There’s no other city in the world where the tango’s influence has embraced the very core of its character. Here the tango is part of culture and a way of life. In the colourful barrio of La Boca we stroll through the open-air mall admiring tango art and tapping our feet as tango dancers twirl energetically on the pavement.
Ushuaia, Tierra del Fuego
From Buenos Aires, we fly to the end of the world. In the southern tip of Tierra del Fuego (land of fire), facing the Beagle Channel with a picturesque backdrop of soaring glacial peaks, is Ushuaia, the world’s southernmost city. The landscape is windswept and rugged.
Nearby at the train station in Parque Nacional Tierra del Fuego, we squeeze into a carriage of the park’s steam locomotive. El Tren del Fin del Mundo is a replica of a train that once shuttled prisoners to the forest to gather wood.
The park was formed in 1960 to protect 63,000 hectares of wilderness and is the only Argentine national park with a maritime coast.
The wilderness reveals vistas of soaring peaks, rivers, black-water swamps and sub-Antarctic forests. Condors, cormorants and albatrosses swoop and glide above us. Wild horses graze along the mountainside.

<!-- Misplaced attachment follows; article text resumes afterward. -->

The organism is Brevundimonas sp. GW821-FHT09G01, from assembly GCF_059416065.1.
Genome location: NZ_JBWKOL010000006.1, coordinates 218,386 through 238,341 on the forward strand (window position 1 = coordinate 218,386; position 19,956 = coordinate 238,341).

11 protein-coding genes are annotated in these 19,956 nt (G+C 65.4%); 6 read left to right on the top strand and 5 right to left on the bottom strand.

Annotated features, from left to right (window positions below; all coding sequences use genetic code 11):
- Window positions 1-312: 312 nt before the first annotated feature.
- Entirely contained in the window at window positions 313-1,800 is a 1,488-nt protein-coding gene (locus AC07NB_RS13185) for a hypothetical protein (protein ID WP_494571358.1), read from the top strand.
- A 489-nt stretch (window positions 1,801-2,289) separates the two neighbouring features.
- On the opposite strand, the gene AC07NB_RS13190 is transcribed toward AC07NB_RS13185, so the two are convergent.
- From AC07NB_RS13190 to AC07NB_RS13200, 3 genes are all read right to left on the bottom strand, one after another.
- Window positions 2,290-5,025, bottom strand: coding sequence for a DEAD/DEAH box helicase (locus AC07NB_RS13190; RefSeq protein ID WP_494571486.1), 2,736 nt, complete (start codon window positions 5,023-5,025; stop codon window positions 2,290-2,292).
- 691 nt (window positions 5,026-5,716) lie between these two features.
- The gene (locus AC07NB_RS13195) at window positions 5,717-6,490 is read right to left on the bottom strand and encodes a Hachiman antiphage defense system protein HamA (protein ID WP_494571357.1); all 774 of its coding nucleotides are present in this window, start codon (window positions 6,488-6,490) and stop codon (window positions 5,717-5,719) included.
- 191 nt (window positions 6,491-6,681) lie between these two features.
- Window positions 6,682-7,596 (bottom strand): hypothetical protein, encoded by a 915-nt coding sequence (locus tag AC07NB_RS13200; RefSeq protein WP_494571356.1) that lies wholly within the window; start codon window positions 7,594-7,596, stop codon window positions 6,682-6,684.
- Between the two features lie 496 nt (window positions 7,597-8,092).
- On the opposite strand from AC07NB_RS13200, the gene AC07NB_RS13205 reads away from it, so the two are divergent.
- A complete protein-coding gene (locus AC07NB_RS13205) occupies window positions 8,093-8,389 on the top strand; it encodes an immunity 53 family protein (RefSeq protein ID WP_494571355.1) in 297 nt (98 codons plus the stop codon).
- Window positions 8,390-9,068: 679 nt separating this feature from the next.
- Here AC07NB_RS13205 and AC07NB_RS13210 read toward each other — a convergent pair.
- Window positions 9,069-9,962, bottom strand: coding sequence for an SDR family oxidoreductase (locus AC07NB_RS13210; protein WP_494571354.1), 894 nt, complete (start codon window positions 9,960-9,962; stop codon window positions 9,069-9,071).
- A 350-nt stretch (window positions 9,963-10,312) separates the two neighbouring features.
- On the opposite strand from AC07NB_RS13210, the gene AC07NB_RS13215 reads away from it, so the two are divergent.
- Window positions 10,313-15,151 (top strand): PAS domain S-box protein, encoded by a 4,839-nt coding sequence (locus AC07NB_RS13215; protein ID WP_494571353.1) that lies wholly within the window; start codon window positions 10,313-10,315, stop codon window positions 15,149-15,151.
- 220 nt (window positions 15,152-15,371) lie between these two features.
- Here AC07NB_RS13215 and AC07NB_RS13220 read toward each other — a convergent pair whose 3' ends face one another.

At the end of the train line, we continue our tour by car to Lago Roca where tranquil views of the lake are framed by a backdrop of snow-covered peaks. We stroll along the walkways at Bahia Lapataia, where a sign tells us we’re 17,848 kilometres from Alaska.
Even though it’s remote, our hotel offers all the ingredients for a luxurious stay: a restaurant with an extensive wine list and superb chef, a spa and a room with a view. And oh what a view! Sipping a glass of Argentine wine while watching the ships sail through the Beagle Channel is something to talk about. Next stop Antarctica.
Christina Pfeiffer was a guest of Cruise Traveller
There’s plenty to see and do in Argentina.
Where to stay
Palacio Duhau – Park Hyatt, Buenos Aires is a sleek hotel in upscale Recoleta.
Faena Hotel & Universe, Buenos Aires is a historic red brick granary transformed with Phillip Starck’s bold designs. Rooms from US$455.
Mansion Dandi Royal, Buenos Aires is a boutique tango hotel in eclectic San Telmo.
Estancia El Ombu, San Antonia de Areco is a historic estancia where you can ride a horse alongside a gaucho. US$150 per person per night (twin share) includes meals and horse riding.
Time to tango
Pedro de Mendoza might have founded the city in the tango neighbourhood of San Telmo but it is said that Buenos Aires didn’t truly find itself until tango musician Carlos Gardel sang the first tango hit song, “Mi Noche Triste”, in 1917. Today, the tango is danced in the streets, in milongas (or dance halls) and dazzling tango dinner shows.
Academia Nacional del Tango (Avenida de Mayo 833) has classes for all levels during week days at 6pm.
An upmarket dinner show costs around US$80. See Rojo Tango, Esquina Carlos Gardel or El Viejo Almacen.